Cruzeiro do Sul

by Jorge G. Rivero González

“It’s so beautiful”, she said with her beautiful eyes right about to burst into tears.

“Is it the first time you see the Full Moon through a telescope?”, I asked.

She smiled, looked into my eyes and said: “No, but it’s so beautiful that every time feels like the first time”.

This was one of the most moving moments I had during the BraBo Expedition. And it happened in Cruzeiro do Sul.

Cruzeiro do Sul, close to the western edge of Brazil, is named after one of the most important constellations of the Southern Sky, the Southern cross.  A constellation that people use to find the celestial southern pole from which all stars observed from the Southern hemisphere move around. Fun fact, this constellation appears on the Brazilian flag, together with other important constellations, the way they were placed on the sky at the time of the proclamation of the Republic of Brazil in 1889.

We arrived to Cruzeiro after almost ten hours by car. It was quite exhausting. For the first two hours,  the road was full of cicadas flying around, crashing with the van’s windows and often hoping inside our van. There were so many of them that every half an hour we had to stop the car to wipe off the traces of the dead cicadas on the front window because it was imposible to see the road. It was quite a massacre!

Cicadas storm. Credits: Patrícia Figueiró Spinelli / GalileoMobile

Cicadas storm. Credits: Patrícia Figueiró Spinelli / GalileoMobile

The night fell before we arrived to Cruzeiro and we could witness how the Super Moon arose on the East behind us as we were travelling to the West. We jumped off the car, in the middle of nowhere, to take some pictures. It was beautiful.

It’s really fascinating to be able to observe the stars every night. I only have lived in cities where light pollution prevented me for doing so my whole life. For a couple of weeks I could feel a real connection with nature triggered by the stars that made me realise how the ancient cultures mirrored their environments into the starry sky. Do we really want to miss that? I think this is something we should think about, as society, for the future.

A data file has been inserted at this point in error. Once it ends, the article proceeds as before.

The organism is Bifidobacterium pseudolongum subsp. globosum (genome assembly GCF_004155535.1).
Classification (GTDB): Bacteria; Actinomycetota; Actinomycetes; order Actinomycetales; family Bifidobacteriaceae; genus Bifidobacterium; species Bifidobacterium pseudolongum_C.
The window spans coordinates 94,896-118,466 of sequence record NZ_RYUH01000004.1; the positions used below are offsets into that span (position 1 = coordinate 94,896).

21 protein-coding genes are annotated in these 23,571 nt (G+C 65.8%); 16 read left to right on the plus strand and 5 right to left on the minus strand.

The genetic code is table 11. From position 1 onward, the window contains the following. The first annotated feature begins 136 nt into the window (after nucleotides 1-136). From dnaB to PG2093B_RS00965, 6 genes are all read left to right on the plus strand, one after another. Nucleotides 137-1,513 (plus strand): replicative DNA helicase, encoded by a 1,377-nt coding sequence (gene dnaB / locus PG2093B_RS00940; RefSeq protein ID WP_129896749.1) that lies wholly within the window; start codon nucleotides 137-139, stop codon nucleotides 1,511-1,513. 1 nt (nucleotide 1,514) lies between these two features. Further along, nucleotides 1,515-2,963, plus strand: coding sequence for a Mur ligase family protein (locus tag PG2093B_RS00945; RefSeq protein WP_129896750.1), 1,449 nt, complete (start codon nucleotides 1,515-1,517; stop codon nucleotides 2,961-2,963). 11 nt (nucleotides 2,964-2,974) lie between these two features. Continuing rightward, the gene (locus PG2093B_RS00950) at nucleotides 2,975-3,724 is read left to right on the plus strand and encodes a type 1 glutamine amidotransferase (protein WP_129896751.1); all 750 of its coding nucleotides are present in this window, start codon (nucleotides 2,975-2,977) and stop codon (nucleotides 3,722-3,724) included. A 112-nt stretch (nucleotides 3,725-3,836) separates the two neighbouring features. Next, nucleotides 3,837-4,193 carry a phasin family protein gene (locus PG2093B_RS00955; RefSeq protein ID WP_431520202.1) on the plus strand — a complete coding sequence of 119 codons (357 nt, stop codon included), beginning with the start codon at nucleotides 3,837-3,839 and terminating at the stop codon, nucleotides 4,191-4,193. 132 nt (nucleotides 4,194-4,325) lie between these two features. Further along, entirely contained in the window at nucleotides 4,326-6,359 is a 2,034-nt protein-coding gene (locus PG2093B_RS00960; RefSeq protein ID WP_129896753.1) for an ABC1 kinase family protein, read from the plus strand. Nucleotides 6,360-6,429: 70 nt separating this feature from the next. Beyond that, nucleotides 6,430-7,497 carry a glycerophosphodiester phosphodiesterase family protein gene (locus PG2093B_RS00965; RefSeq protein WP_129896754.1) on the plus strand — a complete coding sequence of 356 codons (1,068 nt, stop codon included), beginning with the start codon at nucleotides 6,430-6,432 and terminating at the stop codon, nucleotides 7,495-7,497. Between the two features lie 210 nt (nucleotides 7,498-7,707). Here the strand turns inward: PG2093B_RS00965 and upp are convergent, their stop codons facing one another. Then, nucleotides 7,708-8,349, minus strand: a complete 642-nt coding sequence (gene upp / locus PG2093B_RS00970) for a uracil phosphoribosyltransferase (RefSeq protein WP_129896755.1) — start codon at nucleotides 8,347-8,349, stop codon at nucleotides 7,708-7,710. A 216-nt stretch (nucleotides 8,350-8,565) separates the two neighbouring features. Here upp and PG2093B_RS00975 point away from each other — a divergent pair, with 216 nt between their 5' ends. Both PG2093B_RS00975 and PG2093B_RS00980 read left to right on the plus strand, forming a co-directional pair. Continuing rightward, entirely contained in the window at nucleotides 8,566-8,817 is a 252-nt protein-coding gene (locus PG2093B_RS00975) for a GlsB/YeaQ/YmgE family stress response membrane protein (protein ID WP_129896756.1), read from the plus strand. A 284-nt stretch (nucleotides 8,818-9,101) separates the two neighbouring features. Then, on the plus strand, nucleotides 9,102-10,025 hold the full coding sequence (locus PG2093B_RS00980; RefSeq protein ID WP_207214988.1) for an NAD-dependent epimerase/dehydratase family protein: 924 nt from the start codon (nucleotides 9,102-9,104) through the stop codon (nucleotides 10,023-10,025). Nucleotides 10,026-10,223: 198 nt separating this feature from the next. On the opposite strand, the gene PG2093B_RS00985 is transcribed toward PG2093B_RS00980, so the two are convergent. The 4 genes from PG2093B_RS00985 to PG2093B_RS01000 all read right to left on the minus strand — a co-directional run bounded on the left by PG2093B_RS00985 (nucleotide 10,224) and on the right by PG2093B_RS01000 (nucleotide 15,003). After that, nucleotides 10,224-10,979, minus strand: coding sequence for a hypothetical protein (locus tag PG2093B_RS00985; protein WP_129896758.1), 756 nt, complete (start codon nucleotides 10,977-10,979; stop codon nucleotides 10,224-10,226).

We spent three days in Cruzeiro and performed activities with children, teachers and undergrad students. There was a long road around the place we were  performing activities. It was the perfect scenery for our activity “The Earth as a pepper grain”  so students would get the feeling of the vast distances between planets on our Solar System. If the Earth was the size of a pepper grain, the distance between the Sun and the outermost planet, Neptune, should be of around 752 meters! We walked around with them from one planet to another counting the corresponding steps. The students were quite amazed of the immensity of the Solar System.

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During the night we held a cine-forum and night-sky observations. Felipe, the director of the upcoming documentary about the BraBo Expedition,  showed space-related short films and we had a discussion with students. And then students could observe Mars, Saturn and the Full Moon! Mixing astronomy and cinema is quite exciting, right? The director himself will talk you more about that soon.

Next morning we visited a primary school in the morning. The children were quite excited with our visit. Our collaborators from Acre set up on the school yard a model of the Solar System and some telescopes. We hang out with them during their recess before our activities. They showered with questions. We even had the great mistake of taking out the Earthball in a place where about 300 children were playing. I recall running in front of more than a hundred kids trying to steal the ball from me until I got scared and threw it away. I felt like Indiana Jones escaping from that big rolling stone at the beginning of the Raiders of the Lost Ark movie. Never again!

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Then, we performed our activities with the students. The same programme that we were performing for over a month but every time felt like the first time. It comes to my mind a conversation I had with Felipe about this matter. He said that what we were doing was like those Japanese artists that were always painting the same figures on one canvas trying to look for perfection and beauty.

I loved that analogy and that’s what I love about GalileoMobile. In every layer, something really special always happened that made us feel we were having that experience for the first time.

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